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VSB revokes lawyer after settlement money goes missing

A lawyer accused of converting a disabled student’s settlement money to the lawyer’s own use has been disbarred in an expedited Virginia State Bar proceeding and could face criminal charges.

The VSB Disciplinary Board revoked the license of Darryl A. Parker of Richmond Aug. 28 at a hearing scheduled under bar rules that provide for swift action to abate “an imminent danger to the public.”

The bar presented evidence that Parker, while under a VSB license suspension, represented a disabled Richmond school student who was injured on school property. The school district reportedly paid $60,000 to Parker to settle the student’s personal injury claim.

Parker then spent nearly all of the settlement proceeds on “personal and other expenses” and never delivered any of the money to the student or his family, the bar alleged.

“Despite repeated requests and the bar complaint, [Parker] has failed to advise the parties of the status of the funds, of his suspension, and he has made no attempt to rectify matters,” assistant bar counsel Renu M. Brennan said in the bar’s petition.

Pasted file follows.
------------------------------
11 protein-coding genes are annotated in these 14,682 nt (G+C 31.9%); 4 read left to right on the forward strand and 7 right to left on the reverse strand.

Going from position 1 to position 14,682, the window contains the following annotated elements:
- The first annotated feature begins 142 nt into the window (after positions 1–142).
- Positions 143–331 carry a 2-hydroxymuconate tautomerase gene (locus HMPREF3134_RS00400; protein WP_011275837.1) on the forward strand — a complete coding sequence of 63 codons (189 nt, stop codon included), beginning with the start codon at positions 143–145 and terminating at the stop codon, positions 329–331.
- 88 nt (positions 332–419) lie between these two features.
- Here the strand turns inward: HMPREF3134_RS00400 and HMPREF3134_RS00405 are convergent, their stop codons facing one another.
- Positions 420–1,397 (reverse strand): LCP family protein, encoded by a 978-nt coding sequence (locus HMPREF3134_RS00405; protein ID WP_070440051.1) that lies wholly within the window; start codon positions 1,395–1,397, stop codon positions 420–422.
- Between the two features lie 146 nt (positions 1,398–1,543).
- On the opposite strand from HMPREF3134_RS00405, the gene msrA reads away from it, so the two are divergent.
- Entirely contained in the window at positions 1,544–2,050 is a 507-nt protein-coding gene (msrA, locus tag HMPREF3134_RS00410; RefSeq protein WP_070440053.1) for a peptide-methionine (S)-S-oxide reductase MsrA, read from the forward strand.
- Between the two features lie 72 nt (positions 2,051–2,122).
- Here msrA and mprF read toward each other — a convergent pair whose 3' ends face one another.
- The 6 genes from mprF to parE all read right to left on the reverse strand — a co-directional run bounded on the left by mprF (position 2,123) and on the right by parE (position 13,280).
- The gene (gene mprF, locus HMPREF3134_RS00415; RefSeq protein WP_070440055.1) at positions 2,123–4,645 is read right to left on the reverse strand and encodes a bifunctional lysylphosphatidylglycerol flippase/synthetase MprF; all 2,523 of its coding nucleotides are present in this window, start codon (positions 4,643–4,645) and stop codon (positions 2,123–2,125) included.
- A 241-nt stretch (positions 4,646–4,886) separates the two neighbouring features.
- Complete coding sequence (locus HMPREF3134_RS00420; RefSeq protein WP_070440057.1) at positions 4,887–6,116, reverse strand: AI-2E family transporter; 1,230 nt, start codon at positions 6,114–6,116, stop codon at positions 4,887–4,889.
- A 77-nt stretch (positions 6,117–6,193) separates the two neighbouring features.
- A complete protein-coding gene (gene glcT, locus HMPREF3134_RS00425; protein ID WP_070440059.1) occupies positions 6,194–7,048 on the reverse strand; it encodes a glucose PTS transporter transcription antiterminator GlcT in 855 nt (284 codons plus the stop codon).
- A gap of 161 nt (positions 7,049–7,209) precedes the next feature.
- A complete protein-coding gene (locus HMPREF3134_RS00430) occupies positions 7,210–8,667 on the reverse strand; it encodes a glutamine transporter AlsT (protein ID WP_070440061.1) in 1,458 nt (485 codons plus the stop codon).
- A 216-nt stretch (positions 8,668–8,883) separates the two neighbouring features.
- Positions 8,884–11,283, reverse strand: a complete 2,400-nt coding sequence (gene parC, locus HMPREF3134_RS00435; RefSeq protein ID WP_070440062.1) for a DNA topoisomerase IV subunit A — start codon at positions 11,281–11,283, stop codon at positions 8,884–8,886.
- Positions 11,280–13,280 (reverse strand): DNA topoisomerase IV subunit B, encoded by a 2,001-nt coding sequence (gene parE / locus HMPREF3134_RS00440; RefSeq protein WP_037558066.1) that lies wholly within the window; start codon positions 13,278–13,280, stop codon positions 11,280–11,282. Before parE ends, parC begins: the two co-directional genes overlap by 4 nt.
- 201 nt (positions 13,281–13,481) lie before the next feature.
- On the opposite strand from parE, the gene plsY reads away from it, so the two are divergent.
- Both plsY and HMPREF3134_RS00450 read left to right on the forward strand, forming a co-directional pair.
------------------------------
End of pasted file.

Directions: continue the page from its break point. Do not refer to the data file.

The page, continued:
The student’s mother was among the witnesses at the Disciplinary Board hearing, according to VSB staff.

Richmond Commonwealth’s Attorney Michael N. Herring said his office was aware of the allegations against Parker.

“I can only confirm that the matter has been referred to us, and we’re looking at it,” Herring said Sept. 1.

The VSB is required under court rules to furnish evidence of criminal conduct to appropriate authorities, said Edward L. Davis, Bar Counsel.

“The VSB will assist as needed and to the extent that we can,” Davis said.

Parker did not appear at the Aug. 28 hearing. After hearing evidence from the bar, the Disciplinary Board revoked Parker’s license effective that day.

The board said it found clear and convincing proof that Parker committed a criminal or deliberately wrongful act and engaged in dishonesty, fraud, deceit or misrepresentation, among other rule violations.

Previously, Parker failed to show for a July 16 court hearing in the student’s case, which remains open on the Richmond Circuit Court docket. The Richmond School Board is represented by Glen Allen lawyer Alan B. Gnapp, according to the court clerk’s office. Gnapp did not return repeated calls for comment.

Parker has been in the sights of regulators since 2002. He has been disciplined by the bar five times and failed to follow terms imposed with a 2014 admonition, according to the VSB. He also was banished from U.S. bankruptcy courts for four months last year for lack of diligence.

Davis said the expedited proceedings were driven by Parker’s ongoing interaction with the client’s family while he was suspended. Other factors were the value of the missing money and the vulnerability of the victims, Davis said.

Efforts to contact Parker for comment have been unsuccessful.

Updated Sept. 2 to add comment from Davis.

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